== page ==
In my former career, I transformed spotting the red flags that a project was in danger of missing a deadline into an art. It's fairly simple work when there is a team of collaborators and you can adjust workloads when hiccups happen. But what happens when the only person on the team to meet those deadlines is you?
I quickly learned one of the great challenges of self-employment last week when the stomach flu struck with a vengeance. As a writer and yoga instructor, I enjoy the ability to self-manage my career and business. Unlike my former traditional full-time job, there is no one monitoring my coming and goings. My schedule essentially revolves around my child's nap times and other commitments. I am thankful that I have the freedom to write when my mind is most fresh and to structure my day in a way that works for me and my family. It's liberating -- until uncontrollable events strike.
As I moaned and groaned in bed with the stomach flu, the days passed. So did my deadlines. When you run your own business, there are no paid sick days -- nor is there a support team or co-worker to mercifully step in to pinch-hit. Situations like this underscore the critical importance of time-management when you are self-employed, or shifting career gears after baby.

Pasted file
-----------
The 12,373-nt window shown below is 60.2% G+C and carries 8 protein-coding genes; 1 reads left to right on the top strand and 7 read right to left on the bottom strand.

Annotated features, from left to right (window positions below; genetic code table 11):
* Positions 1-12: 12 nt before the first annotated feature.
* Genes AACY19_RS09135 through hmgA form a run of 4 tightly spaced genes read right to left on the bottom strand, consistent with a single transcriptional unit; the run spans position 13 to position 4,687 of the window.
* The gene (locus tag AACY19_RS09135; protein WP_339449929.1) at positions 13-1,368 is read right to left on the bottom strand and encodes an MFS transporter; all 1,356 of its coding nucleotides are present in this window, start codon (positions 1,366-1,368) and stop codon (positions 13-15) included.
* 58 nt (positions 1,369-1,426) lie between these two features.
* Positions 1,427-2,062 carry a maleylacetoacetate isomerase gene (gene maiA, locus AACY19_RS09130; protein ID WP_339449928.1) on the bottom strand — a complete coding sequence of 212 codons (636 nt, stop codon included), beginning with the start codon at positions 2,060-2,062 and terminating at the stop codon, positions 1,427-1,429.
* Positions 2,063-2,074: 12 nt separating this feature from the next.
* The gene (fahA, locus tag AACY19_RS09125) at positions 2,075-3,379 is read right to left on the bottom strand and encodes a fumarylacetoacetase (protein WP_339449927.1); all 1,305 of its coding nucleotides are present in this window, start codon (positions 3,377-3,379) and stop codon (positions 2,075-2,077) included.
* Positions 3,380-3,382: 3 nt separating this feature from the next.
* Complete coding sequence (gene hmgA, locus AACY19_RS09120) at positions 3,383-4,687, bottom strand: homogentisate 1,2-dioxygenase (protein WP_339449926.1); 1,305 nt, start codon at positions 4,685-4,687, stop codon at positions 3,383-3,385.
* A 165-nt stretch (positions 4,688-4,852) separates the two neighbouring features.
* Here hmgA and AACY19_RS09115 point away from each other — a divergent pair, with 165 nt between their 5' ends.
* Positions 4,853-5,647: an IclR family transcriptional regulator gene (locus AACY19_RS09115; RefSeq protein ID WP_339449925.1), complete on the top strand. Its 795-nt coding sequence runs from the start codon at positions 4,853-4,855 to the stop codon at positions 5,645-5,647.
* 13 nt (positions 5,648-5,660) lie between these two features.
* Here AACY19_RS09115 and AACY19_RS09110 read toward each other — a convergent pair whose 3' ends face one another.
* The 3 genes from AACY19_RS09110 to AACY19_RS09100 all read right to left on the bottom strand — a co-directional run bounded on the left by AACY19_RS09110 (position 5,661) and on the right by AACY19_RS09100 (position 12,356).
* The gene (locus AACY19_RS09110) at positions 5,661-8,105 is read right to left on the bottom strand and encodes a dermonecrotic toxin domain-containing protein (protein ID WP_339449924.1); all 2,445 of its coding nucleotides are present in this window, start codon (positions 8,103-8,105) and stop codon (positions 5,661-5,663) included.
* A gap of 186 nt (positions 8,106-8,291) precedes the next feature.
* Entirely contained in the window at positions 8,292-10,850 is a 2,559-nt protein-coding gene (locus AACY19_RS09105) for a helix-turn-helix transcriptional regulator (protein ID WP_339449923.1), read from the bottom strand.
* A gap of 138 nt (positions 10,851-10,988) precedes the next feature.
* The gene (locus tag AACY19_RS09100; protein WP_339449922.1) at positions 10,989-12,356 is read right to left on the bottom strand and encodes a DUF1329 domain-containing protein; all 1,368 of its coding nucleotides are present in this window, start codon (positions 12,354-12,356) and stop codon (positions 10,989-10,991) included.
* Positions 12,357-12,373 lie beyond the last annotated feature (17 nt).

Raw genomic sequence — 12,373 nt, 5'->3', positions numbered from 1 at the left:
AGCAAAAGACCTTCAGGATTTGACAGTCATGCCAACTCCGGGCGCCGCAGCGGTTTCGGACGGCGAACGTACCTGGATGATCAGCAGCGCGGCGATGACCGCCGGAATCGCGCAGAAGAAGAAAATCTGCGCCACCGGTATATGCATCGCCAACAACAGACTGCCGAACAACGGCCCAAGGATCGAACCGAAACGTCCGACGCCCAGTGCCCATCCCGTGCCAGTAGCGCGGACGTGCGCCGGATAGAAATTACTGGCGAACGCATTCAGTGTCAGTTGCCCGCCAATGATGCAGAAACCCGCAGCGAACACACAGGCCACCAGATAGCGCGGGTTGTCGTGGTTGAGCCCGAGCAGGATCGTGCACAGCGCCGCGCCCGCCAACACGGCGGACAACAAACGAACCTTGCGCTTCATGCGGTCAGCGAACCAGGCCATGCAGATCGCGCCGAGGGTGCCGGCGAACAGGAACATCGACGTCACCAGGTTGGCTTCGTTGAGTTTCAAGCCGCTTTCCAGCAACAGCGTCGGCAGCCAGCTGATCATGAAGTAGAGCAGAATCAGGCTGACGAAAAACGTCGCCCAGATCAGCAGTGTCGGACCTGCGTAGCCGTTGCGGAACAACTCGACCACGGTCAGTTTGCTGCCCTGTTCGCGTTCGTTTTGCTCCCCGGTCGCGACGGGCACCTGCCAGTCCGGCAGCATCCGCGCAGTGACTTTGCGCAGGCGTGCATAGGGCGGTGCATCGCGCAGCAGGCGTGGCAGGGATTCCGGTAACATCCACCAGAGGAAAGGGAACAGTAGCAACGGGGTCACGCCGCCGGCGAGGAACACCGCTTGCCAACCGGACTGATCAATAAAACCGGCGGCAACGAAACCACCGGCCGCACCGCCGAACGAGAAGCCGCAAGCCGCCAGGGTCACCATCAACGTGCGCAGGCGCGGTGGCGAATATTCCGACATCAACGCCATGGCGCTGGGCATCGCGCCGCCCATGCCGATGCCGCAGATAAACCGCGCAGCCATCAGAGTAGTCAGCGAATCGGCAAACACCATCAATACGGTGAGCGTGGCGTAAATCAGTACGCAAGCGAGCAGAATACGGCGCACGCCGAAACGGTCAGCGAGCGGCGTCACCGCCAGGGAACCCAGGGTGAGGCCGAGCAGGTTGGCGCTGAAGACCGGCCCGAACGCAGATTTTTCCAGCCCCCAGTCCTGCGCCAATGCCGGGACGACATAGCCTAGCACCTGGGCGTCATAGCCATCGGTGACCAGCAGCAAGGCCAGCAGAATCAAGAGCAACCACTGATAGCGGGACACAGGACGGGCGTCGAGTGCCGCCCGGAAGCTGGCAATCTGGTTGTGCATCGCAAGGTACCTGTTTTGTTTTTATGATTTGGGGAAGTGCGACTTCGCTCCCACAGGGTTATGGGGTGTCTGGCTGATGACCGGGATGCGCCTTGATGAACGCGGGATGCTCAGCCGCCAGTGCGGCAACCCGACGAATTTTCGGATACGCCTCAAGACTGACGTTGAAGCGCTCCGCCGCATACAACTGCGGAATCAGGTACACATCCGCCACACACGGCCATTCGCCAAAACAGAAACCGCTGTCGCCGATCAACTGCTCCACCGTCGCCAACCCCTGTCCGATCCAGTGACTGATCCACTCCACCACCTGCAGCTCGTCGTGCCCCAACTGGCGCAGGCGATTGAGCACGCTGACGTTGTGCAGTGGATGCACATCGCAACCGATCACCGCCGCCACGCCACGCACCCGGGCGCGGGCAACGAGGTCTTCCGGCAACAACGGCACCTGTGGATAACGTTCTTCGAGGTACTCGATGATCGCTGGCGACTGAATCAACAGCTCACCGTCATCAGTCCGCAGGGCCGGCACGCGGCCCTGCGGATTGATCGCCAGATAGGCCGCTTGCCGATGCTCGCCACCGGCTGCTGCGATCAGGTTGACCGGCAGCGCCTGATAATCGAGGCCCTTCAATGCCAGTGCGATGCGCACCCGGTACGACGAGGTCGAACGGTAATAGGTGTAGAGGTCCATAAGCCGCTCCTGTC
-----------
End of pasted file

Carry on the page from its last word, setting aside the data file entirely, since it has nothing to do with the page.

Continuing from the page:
You needn't be an expert in time-management to control the demands being a team of one introduces, but as I learned, it's critical to your survival (and sanity!). Try to incorporate these simple adjustments into the way you structure your non-traditional career, and avoid getting derailed when the unexpected happens.
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